It’s one thing to work outside in the cold. It’s another to have no heat inside your home. No warmth when your head hits the pillow at the end of a long day at work.
Sheila, a Highland Park grandmother and veteran of the United States army, found herself in that exact position as this week’s arctic blast rolled in.
The army veteran, who didn’t want to use her last name, is the head of a household with eight kids to look after including a 21-year-old with cerebral palsy.
“One of the other twins has special needs too,” said Sheila, explaining that the kids aren’t all hers.
She’s taken in kids off the street hoping to give them better lives. She succeeded in that, but life threw her plenty of other screwballs along the way. Sheila nearly found herself homeless a few years back. She worked hard and moved into Section 8 housing, eventually she bought a home in Highland Park hoping to turn the fixer-upper into a dream home for her kids.
The work was more than she could bare. She fell off the roof trying to paint the exterior and injured herself. She turned for help and found plumbers charging high prices for small amounts of work, she was questioning everything about her decision to buy the home.
“It’s not tearing me down though,” said Sheila. “I didn’t work my way up to Staff Sergeant from accepting the bad.”
Recently Sheila had to come to term with two major issues inside her home. She has a sewage problem that’s leaving a smell throughout the house. Her heat wasn’t working, and a technician had already told her there was no chance in bringing her older-style boiler back to life.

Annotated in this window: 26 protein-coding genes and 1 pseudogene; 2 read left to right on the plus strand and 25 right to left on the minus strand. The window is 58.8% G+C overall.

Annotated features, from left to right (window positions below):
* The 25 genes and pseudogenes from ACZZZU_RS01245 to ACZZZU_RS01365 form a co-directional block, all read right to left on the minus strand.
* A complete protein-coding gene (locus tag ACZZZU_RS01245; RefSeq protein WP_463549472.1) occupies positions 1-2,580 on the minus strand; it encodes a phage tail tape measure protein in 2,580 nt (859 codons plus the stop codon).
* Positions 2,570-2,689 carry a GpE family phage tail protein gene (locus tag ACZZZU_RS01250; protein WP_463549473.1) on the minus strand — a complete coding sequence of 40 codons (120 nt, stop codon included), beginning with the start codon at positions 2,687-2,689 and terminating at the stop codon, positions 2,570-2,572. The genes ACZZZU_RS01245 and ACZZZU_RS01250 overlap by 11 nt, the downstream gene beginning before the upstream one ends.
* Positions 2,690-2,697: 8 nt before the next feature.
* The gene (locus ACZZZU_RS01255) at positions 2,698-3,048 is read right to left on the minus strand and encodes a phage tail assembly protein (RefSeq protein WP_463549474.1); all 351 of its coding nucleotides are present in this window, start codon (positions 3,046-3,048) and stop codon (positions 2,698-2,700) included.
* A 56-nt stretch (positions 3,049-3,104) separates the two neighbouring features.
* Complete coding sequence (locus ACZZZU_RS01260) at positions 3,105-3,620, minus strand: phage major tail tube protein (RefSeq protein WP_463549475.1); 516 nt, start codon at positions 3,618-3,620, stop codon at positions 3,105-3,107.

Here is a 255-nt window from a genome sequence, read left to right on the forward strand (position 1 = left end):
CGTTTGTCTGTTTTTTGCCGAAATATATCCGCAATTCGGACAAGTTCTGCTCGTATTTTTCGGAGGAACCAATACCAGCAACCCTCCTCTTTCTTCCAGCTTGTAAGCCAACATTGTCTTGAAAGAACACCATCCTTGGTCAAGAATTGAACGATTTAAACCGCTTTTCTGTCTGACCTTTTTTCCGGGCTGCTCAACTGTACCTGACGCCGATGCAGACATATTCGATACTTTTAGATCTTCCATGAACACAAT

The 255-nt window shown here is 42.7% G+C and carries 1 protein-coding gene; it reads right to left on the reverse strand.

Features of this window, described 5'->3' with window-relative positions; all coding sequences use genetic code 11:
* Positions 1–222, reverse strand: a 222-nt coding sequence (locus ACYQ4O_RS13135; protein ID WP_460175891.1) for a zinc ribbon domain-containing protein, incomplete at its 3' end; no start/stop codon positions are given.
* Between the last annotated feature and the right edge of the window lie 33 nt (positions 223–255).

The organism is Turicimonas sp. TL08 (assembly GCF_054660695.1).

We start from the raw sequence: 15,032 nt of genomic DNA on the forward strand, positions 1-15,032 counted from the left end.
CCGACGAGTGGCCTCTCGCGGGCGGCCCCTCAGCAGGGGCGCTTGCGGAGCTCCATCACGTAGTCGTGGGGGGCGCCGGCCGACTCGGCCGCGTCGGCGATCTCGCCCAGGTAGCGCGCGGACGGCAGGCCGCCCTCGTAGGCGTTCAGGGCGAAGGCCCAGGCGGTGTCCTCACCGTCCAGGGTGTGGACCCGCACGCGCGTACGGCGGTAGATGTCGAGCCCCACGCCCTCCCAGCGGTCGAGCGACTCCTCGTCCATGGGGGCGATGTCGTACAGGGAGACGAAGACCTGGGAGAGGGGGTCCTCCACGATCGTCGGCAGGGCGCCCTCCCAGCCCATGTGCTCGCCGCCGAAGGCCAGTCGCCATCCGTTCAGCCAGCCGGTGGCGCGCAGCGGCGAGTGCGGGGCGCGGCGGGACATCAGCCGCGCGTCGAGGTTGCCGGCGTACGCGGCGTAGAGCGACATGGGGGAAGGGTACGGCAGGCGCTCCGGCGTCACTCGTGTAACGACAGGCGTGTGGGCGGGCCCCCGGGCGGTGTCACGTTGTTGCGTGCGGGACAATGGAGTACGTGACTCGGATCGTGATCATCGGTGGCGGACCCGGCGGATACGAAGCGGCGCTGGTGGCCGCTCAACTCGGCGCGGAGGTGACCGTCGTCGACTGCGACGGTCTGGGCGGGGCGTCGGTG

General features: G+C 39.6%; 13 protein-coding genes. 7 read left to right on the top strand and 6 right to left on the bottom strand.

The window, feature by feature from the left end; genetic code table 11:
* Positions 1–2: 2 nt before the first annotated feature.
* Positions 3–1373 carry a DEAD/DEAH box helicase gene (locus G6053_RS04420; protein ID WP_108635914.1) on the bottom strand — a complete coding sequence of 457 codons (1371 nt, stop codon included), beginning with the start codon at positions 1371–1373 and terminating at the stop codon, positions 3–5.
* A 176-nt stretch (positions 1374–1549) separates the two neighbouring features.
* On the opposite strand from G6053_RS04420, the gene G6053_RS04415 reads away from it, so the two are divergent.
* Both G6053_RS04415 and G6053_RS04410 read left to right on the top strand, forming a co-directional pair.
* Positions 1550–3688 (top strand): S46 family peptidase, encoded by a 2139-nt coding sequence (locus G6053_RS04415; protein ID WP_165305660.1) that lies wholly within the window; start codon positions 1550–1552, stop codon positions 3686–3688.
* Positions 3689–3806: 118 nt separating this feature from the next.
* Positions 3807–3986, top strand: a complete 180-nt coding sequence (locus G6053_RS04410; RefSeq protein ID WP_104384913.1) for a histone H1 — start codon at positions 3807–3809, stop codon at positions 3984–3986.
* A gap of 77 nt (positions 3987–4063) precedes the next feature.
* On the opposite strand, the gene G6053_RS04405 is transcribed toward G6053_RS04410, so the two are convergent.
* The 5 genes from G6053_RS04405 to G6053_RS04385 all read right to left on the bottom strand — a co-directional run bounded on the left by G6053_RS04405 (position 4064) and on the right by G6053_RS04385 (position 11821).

“Look what happened!” said Sheila, laughing as she pointed to a heating and cooling technician wrenching on her boiler system. “I’ve got real heat! Yes I do.”
She couldn’t afford the repairs, which is why the “Love a Michigan Vet Project” stepped in to help out. Originally, the group planned to give her a new gas furnace through Carrier. Instead, when they showed up and saw her setup they realized it wouldn’t work. It seemed like she had struck out again, but this time no one was willing to give up.
“We’re just really glad we can help,” said Eric Borkowski from Ehlers Heating & Air Conditioning. “Sheila needed a furnace repair and we want to make that happen.”
Borkowski said that his business is going to do the repairs free of charge, and they still plan to put the donated furnace to use in a second home helping yet another veteran that’s hit hard times.
“This is like a miracle,” said Sheila. “This is what you would call a Christmas miracle. That’s what it feels like, a Christmas miracle.”
If she thought she was dealing with a Christmas miracle before, imagine how she felt when Borkowski broke the news that the “Love a Michigan Vet Project” was also working with a plumbing company to bring someone in to fix her sewage problem too.
Tears began to stream down her face. The tough Army veteran was happy before, now she was grateful to the point of bursting at the seams.
Through tears she threw her arms around Borkowski thanking him over and over again, before she broke away and told him exactly how she felt.
“This is what a natural high feels like,” she said returning to a laugh, as she continued to wipe away tears. “For real. This has got to be it. Oh man! I’m going to be warm.”
She looked around the room as if it wasn’t real before reacting to the latest news, “It ain’t going to be stinky!”
“No it won’t” said Borkowski.
“I’ll be able to smell the apple pie!” said Sheila, already excited to bring the home to life come Christmas.
Sheila said that this is important for her kids to see. She wants them to know that life has it’s ups and downs, but that good people exist in this world.
“I need them to know that there are people out here that will help you when you’re down on your luck,” said Sheila. “I didn’t really believe that for some time a couple of years ago. I do now.”